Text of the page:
Banda Aceh, Indonesia — A massive 8.6-magnitude earthquake off Indonesia triggered tsunami fears across the Indian Ocean today sending people in coastal cities fleeing to high ground.
According to the U.S. Geological Survey, the quake struck about 434 kilometers (270 miles) southwest of Banda Aceh, the capital of Indonesia’s Aceh province, and had a depth of 23 kilometers (14 miles).
While there were no reports of casualties or significant damage from the initial quake, a strong aftershock — measuring 8.2 — nearly three hours later sparked a new wave of panic. Indonesia’s government responded by issuing a fresh tsunami warning.
Indonesia’s president, Susilo Bambang Yudhoyono, told reporters at a news conference in Jakarta that the earthquake had caused “a little bit of panic.”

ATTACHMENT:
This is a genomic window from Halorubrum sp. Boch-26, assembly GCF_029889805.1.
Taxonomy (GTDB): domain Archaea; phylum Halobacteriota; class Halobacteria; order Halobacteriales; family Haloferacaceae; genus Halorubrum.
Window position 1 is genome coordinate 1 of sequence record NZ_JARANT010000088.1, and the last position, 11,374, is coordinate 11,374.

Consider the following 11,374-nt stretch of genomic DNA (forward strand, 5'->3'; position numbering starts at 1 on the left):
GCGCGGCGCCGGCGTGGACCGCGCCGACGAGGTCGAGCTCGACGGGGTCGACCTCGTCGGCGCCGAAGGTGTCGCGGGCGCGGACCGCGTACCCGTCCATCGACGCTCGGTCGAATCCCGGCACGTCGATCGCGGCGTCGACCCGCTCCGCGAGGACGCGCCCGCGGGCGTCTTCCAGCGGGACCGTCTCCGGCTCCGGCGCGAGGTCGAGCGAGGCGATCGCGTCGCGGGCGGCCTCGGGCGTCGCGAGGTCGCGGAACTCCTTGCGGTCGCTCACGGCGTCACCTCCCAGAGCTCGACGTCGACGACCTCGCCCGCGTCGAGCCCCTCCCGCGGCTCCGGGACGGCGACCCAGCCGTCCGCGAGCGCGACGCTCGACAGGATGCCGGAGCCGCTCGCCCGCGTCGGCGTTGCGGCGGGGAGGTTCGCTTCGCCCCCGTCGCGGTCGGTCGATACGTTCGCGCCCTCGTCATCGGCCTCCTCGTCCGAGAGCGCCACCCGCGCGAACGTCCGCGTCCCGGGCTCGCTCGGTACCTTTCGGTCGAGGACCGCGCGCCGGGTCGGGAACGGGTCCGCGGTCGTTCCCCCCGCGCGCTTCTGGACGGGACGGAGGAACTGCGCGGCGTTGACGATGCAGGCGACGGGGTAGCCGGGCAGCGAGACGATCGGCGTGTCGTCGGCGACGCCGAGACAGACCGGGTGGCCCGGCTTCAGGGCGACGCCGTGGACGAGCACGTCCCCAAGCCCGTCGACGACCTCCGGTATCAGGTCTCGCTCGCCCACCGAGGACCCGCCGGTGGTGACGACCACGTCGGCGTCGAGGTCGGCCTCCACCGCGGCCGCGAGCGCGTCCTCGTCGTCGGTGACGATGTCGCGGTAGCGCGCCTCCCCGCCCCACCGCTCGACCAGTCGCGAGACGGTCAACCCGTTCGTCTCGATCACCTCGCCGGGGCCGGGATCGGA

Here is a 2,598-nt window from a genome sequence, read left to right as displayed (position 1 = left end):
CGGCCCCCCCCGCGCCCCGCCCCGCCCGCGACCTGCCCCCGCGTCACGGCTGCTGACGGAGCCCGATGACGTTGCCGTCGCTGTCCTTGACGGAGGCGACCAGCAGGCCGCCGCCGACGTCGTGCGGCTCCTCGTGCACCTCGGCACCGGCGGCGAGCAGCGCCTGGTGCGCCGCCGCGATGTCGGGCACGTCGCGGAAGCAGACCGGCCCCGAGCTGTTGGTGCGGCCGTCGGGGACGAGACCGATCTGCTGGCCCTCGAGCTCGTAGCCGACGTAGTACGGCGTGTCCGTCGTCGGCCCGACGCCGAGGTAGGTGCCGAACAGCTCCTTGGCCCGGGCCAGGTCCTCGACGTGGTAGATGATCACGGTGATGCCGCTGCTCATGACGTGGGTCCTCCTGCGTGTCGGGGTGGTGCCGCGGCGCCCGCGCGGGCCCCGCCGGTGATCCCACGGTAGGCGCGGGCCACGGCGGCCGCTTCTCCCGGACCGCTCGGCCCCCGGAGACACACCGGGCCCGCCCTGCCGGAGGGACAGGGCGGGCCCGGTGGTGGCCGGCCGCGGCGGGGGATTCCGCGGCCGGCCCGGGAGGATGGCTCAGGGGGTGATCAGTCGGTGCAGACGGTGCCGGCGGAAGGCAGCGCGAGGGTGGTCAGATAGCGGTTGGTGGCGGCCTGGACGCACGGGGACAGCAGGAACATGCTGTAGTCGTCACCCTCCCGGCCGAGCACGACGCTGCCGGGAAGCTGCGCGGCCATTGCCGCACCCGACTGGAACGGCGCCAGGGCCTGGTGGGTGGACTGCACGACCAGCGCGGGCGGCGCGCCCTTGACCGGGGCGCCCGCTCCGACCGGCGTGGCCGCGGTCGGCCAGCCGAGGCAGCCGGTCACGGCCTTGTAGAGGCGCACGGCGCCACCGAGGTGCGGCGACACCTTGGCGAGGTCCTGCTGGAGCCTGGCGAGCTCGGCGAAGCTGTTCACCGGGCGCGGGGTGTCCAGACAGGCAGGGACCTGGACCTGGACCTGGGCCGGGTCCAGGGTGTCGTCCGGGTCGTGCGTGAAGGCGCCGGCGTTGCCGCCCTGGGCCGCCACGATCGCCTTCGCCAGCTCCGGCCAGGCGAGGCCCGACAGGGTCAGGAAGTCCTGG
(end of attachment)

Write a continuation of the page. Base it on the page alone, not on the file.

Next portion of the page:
In Banda Aceh, which was devastated by the earthquake and tsunami in 2004, buildings shook for several minutes, and people poured into the streets from their homes, said Rizal, a resident of the city reached by telephone.
“The only problem we had was people panicking,” said Rizal, who like many Indonesians goes by only one name.
The 2004 tsunami, caused by a giant 9.1-magnitude earthquake, killed 230,000 people in more than a dozen countries.
Wednesday’s quake was at approximately the same depth as the 2004 Indian Ocean quake. It reportedly rattled buildings as far away as Singapore, Thailand, and India.
CNN writes that Indonesia is on the so-called Ring of Fire, an arc of fault lines circling the Pacific Basin that is prone to frequent earthquakes and volcanic eruptions.
For more on the 2012 Indonesia earthquake watch the following video from the Associated Press: